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A “tipico” album of smooth jazz and Salsa, Pete Escovedo’s 5th Concord release is reminiscent of Tito Puente’s popular appeal. Mambo, guajira, cha cha cha, bolero and samba provide the listener a romantic evening with gentle, flowing motion. Escovedo’s heartfelt vocals, sensitive guest instrumentalists and his family’s rhythmic, percussive accompaniments drive the session. Son Peter Michael, daughters Sheila & Zina, and wife Juanita help balance the latest family project. Since the early 1950s, family has influenced Escovedo’s professional music choices. His brothers played guitar, sang, and shared a professional interest in Latin percussion. Pete and his brother, Thomas “Coke” Escovedo, performed with Carlos Santana for quite some time before forming their own 14-piece jazz-influenced band, Azteca.
Singing with a light, expressive tenor voice and entertaining with timbales & congas, Escovedo evokes romantic scenes through song. Soloists Justo Almario, Ray Vega, Ramon Flores, Art Velasco, Francisco Torres, George Duke and Joe Rotundi lend creative energy and passion. The fiery, Afro-Cuban “Escolandia” lends a traditional touch. And just in time for Mardi Gras, Almario’s soprano sax feature on “La Samba” seems to ooze the sun’s warmth amid a chorus of lovely wordless vocals. It’s a love fest for Valentine’s Day, appropriately caressed by such familiar phrases as “Bueno, mi famlia” and “Yo te quiero mucho.”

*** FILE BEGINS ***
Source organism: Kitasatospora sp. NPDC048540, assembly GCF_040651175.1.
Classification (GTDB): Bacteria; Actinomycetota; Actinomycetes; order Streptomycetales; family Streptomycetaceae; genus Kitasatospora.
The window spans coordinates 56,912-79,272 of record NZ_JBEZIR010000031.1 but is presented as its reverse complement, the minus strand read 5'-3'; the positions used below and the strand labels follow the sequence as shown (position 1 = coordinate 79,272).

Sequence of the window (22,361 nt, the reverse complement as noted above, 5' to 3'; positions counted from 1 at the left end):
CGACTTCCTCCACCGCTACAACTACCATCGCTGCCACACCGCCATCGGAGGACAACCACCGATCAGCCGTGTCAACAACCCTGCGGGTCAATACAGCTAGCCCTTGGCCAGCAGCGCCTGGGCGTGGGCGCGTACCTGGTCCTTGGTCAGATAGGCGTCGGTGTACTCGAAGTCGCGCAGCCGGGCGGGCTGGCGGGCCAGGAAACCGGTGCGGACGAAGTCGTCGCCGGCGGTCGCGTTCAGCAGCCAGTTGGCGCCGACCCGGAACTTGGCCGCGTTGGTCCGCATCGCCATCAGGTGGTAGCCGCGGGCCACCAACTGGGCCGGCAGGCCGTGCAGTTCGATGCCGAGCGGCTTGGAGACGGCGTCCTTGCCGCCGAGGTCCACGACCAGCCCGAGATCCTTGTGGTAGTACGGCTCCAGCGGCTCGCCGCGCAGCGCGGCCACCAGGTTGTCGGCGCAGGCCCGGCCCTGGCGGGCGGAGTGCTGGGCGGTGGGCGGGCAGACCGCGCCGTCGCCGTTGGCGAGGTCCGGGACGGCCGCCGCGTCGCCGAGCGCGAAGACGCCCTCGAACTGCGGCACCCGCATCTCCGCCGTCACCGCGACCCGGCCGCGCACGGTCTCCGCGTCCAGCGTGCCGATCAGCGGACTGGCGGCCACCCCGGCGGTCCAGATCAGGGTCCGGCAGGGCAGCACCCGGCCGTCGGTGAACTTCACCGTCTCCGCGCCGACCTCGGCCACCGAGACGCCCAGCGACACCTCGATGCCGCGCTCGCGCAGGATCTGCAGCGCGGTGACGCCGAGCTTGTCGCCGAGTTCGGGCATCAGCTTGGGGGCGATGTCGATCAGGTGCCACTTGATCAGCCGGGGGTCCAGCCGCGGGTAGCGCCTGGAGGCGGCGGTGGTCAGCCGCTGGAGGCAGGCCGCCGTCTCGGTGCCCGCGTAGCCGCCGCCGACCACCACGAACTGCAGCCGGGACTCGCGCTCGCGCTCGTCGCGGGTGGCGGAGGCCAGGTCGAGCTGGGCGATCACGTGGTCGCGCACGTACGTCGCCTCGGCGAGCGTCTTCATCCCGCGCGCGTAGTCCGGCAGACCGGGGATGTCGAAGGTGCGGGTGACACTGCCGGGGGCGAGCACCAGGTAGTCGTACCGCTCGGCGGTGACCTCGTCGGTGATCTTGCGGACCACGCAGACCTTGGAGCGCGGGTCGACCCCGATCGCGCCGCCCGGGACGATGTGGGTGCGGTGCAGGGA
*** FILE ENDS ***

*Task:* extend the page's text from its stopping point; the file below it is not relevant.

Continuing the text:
Track Listing: Mis Amigos; Si Te Contara; La Samba; Praise and Worship; Te Vas;
Personnel: Pete Escovedo- timbales, lead vocals, bongos, congas, cowbell, percussion; Sheila E.- vocals, drums, percussion, congas, guiro, bell; Peter Michael Escovedo- drums, vocals, congas, percussion; Juanita Escovedo- guiro, percussion; Zina Escovedo- vocals, percussion; Joe Rotundi, George Duke- piano; Renato Neto- keyboards; Oskar Cartaya- electric bass; Mike Shapiro- drums; Ray Obiedo- guitar; Justo Almario- flute, soprano saxophone, tenor saxophone; Ramon Flores, Daniel Fernero, Harry Kim- trumpet; Ray Vega- trumpet, flugelhorn; Arturo Velasco, Francisco Torres- trombone; Mirley
I love jazz because it's so different than pop and has an emotional pull that other music does not have.
I was first exposed to jazz when I saw Dave Brubeck in 1974.
The first jazz record I bought was Bitches Brew by Miles Davis.